What is a Safari?
A safari is a trip on land, usually in jungle or savanna environments, which is engaged in for the purpose of viewing or hunting animals. Most often, the modern safari involves viewing, photographing, and experiencing animals in their natural habitats. With greater laws for the preservation of many animal species, fewer people undertake a safari to hunt animals.
Safari is a Swahili word, which originally derives from the Arabic word for travel, safara. Most associate the idea of going on safari with Africa, but actually there are many safari destinations throughout the world. For example, one can take safari trips in India, Australia, Antarctica, Alaska, Brazil or Peru. Essentially any place where one can observe animals in their true habitats can be a safari destination.
Some safari trips are done mostly by motor transport. It may simply be too dangerous to be walking around lions, tigers, and bears, or other possibly deadly animals. It can also be dangerous to the animals to closely interact with humans. Watching animals from the security of a vehicle allows one to come more closely to the animals with less danger to both animals and humans.
Other safari trips are walking trips, and armed guides usually lead them. They may take place on wildlife preserves. People might camp out for a night on the African Savannah, for example, in tent cabins or semi-permanent camps. These are usually the cheapest way to take a safari, but they do have their privations. For example, access to toilets and ability to bathe or shower may be quite limited.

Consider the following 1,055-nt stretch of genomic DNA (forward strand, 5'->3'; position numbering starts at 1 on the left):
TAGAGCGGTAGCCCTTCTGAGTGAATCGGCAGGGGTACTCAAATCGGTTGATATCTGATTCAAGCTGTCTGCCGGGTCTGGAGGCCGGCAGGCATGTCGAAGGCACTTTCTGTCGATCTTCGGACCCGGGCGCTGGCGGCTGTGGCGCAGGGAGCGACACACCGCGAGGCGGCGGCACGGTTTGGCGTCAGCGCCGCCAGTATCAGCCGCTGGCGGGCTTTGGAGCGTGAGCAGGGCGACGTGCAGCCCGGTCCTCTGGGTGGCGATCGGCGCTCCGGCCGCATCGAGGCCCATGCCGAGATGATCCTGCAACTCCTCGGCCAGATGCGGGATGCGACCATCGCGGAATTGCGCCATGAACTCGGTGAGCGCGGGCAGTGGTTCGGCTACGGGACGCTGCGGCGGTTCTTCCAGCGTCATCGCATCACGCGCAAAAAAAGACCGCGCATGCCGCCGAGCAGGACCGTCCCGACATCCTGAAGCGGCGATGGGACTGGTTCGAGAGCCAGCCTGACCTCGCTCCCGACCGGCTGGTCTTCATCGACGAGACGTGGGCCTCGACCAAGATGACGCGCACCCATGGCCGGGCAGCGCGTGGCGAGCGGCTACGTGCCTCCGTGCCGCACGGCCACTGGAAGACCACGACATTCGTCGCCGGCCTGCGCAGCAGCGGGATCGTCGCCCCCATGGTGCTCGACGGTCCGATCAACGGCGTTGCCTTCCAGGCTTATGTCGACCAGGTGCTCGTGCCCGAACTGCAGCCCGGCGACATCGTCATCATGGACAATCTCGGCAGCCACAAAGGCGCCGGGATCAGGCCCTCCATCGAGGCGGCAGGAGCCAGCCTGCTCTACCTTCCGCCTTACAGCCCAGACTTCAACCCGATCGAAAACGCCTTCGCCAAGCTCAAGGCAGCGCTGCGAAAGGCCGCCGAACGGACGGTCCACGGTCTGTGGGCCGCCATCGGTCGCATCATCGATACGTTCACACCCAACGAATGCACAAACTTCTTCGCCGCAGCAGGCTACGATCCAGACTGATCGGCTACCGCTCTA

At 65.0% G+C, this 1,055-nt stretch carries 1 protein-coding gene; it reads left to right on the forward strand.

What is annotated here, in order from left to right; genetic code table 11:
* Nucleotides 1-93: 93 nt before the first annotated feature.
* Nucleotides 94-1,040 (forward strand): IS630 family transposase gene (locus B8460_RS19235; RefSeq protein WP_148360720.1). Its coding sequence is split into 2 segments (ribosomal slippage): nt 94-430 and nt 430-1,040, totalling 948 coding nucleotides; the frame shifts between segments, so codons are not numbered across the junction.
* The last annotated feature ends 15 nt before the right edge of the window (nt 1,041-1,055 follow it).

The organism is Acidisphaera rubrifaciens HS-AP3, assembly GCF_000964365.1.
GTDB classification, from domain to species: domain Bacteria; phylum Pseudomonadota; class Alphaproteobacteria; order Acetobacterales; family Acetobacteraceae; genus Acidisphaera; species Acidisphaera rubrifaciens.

Alternately, many lodges are built near animal reservations. Lodges can also vary in price. Some of the most expensive can cost over 500 US dollars (USD) a night. They usually include meals in the price, and one can experience some fantastic meals if one is willing to fork over quite a bit of money for the more expensive lodges.
With sufficient funds, one can take a vast variety of transport on a safari. Some lodges offer air balloon or helicopter rides. Others may provide boat trips down rivers, or even journeys on elephants, or camels. Many safari lodges also provide additional activities and luxuries to keep guests amused when not viewing animals.
A safari, meaning the actual tour to see or hunt animals, can last anywhere from two days to two weeks. One might also spend part of this time traveling by air or bus to several locations in order to see the best sights. A single safari could involve camping or staying in multiple locations, which makes packing light a good idea, particularly on the more budget oriented safaris.
Though Africa has the largest number of safari offerings, those in Australia, Asia and South America often can be equally exciting. Many are constructed on the same principals as African safaris, with lodges or semi-permanent camps based near wildlife reservations. In places like Alaska, one can also take one-day tours to view grizzly, Kodiak and polar bears in their native environment. These tend to be offered in conjunction with cruises to Alaska.
Most local travel agencies have contacts for booking a safari to any number of different locations worldwide. If your local agent does not have the ability to book a safari for you, they would be your best resource for finding a reputable agency that can fit your needs. Some established British safari agencies have a history of bookings dating back to the mid-19th. And many of the newer safaris are catering to the regional increases in eco-tourism.
How would I book a safari?
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